HTTP/1.0 200 OK Content-Type: text/html Edible Cannabis Products Too Much For Some Users
Pubdate: Thu, 08 Feb 2018
Source: Vancouver Sun (CN BC)
Copyright: 2018 Postmedia Network Inc.
Contact:  http://www.canada.com/vancouversun/
Details: http://www.mapinc.org/media/477
Author: Pamela Fayerman
Page: A6

EDIBLE CANNABIS PRODUCTS TOO MUCH FOR SOME USERS

Overwhelming 'delayed symptoms' once again a worry as 4/20 event
nears

Calls to the B.C. Drug and Poison Information Centre have surged on
the annual 4/20 cannabis event in Vancouver in recent years, according
to a report by provincial health officials.

"The 4/20 cannabis calls represent a real spike, way over what we see
on ordinary days," said Dr. Tom Kosatsky, medical director of
environmental health services for the B.C. Centre for Disease Control.

He acknowledged that the total number of calls remains small, but is
nevertheless growing. His report is published in the current B.C.
Medical Journal.

"People call because they may be desperate if they feel they're
experiencing complications from exposures," he said in an interview.
"They are surprised to have such unexpected symptoms, they are worried
about feeling high and want to know if this is normal and what will
happen. Sometimes it's parents calling about their children or their
dogs that have ingested something."

The centre receives a total of 70 calls a day, on average, related to
all kinds of poisonings.

It receives only one or two calls a day, on average, from an anxious
person worrying about their symptoms or calling on behalf of a
cannabis-intoxicated individual, Kosatsky said.

But the total number of calls on 4/20 days for the four years was 19,
including one call about a 14-year old. And the number has been
rising, hitting eight calls in 2016.

While the number of poison control callers is a small number, the
report does not include the dozens of people who were treated by
paramedics, charged or suspended because of impaired driving or taken
to hospital emergency departments.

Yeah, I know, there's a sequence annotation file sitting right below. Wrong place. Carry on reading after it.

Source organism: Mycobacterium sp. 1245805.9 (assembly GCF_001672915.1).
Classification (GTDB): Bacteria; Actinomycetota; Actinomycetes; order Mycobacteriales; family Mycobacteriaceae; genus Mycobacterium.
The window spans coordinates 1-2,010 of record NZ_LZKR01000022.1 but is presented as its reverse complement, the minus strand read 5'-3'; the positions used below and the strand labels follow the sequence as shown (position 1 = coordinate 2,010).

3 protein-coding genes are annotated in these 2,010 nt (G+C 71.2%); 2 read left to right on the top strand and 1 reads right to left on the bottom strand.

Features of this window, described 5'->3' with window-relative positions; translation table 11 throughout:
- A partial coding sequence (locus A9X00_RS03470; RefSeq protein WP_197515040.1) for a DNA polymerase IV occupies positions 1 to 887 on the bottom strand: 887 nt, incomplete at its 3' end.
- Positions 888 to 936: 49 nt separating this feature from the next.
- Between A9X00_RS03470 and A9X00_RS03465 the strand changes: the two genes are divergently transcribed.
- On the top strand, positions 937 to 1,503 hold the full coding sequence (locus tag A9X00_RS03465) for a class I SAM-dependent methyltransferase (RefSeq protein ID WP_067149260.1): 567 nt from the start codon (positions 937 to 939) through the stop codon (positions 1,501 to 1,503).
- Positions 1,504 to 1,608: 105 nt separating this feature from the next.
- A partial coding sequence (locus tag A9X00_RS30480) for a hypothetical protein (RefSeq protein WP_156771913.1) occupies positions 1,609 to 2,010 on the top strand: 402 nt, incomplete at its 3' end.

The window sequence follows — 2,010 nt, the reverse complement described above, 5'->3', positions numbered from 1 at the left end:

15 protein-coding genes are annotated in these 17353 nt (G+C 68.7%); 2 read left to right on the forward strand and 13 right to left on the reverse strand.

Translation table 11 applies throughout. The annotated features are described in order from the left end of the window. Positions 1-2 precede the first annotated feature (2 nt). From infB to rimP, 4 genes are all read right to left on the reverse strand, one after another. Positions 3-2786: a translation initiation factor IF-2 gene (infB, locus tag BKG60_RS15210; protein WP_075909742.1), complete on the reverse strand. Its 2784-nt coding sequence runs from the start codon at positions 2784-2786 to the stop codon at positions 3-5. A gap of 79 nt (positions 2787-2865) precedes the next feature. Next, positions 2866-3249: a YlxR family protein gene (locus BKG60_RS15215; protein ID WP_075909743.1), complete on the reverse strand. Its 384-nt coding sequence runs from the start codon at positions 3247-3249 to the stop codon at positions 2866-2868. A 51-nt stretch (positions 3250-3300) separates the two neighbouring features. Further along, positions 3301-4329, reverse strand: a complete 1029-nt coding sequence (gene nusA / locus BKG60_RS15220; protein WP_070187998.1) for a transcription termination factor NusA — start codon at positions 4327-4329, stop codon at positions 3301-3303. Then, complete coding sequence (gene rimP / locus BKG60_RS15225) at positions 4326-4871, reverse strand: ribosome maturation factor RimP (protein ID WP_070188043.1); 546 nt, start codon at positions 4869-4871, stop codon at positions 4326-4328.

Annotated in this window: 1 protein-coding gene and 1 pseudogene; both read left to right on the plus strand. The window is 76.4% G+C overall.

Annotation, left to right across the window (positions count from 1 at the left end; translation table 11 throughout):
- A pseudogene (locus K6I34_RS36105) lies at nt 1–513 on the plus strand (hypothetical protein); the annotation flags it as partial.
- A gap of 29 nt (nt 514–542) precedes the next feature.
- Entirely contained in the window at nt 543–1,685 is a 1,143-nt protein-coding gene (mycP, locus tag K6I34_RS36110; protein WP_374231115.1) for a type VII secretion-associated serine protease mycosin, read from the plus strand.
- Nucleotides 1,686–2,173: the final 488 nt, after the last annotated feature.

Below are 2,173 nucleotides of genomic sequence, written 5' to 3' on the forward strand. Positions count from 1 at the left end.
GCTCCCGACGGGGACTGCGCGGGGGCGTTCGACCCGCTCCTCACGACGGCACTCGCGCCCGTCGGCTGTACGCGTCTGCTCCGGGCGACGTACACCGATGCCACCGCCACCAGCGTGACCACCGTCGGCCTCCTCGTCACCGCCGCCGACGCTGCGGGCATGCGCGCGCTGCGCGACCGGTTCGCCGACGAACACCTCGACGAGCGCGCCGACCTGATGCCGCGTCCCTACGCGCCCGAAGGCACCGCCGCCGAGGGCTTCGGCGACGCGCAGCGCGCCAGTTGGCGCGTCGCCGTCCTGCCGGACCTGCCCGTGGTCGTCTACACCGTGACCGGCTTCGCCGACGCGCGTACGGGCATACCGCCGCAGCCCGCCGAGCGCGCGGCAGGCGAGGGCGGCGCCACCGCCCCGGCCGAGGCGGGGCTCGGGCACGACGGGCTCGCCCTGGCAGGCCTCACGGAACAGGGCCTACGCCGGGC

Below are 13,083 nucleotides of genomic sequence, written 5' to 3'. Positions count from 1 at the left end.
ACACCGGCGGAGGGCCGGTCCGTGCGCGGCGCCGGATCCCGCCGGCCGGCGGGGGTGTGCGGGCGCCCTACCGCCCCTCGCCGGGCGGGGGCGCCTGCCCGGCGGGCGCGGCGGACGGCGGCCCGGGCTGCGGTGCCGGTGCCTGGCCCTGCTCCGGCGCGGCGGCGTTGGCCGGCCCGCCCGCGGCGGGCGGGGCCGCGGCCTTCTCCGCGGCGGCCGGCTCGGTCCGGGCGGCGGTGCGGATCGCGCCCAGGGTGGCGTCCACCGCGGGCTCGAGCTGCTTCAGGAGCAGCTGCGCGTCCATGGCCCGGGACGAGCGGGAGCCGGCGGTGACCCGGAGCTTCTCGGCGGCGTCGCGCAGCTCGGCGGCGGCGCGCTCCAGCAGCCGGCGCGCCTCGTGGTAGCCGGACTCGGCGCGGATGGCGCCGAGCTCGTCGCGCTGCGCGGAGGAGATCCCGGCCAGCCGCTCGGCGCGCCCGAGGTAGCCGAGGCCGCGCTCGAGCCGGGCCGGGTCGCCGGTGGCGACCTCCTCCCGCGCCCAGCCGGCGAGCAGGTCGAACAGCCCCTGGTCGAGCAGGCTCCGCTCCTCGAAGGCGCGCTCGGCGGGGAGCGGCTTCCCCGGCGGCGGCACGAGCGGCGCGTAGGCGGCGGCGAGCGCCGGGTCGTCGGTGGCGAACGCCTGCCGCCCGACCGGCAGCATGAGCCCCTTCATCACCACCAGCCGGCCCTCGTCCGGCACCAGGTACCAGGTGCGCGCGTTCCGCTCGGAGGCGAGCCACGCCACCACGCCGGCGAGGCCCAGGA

According to Vancouver Coastal Health, 66 people at the event last
year were taken to Vancouver emergency departments (mostly St. Paul's)
for medical issues related to the 4/20 event, including 10 who were
under age 20 and one who was 14. None were serious enough to require
admission.

The study does provide public health officials with information about
who is more likely to encounter problems that cause them to call
poison control centres: Women and those who ingest edible cannabis
products like gummy bears. Psychoactive effects of edibles - unlike
smoked cannabis products - often creep up on users.

"Ingesting cannabis produces delayed symptoms, often more severe than
those experienced from inhalation. Delayed effects and lack of dosage
regulations contribute to a phenomenon observed in poison control
calls in which novice users consume successive servings ... while
waiting for the drug 's psychoactive effects to begin," the medical
journal for B.C. doctors says.

The 4/20 event last year drew crowds estimated up to 100,000 people
who gathered at Sunset Beach and throughout downtown. It will again
take place in a few months, so Kosatsky said the report provides some
guidance for civic and health professionals about the need for
stronger cautionary messages.

"When it comes to all the people selling and buying cannabis products
during the event, it's like a farmer's market, but it's not even
quasi-regulated. People buying from homemade producers don't know what
they are getting and dosing instructions are inadequate. It's not like
buying from a licensed vendor who maintains quality controls," he said.

Since some doctors and naturopaths are prescribing medicinal cannabis,
the take-away message is that they should remind their patients that
edibles are more slowly metabolized and users should not eat too much.

At the event, Kosatsky wants more warnings on signage and leaflets at
sales points and he plans to talk to organizers about that. Dana
Larsen, a founding director of the Vancouver Dispensary Society and an
organizer of the annual 4/20 event, said announcements are made over
loudspeakers about cautions to take with edible products "because we
don't want anyone to have a bad experience."

Larsen said the numbers in the report are small, but he's willing to
enter a dialogue with health officials because "we would prefer if not
one person has a problem."

B.C. Emergency Health Services is holding meetings with the City of
Vancouver next week to start the planning for the next 4/20. Last
year, 21 paramedics were assigned to the event.
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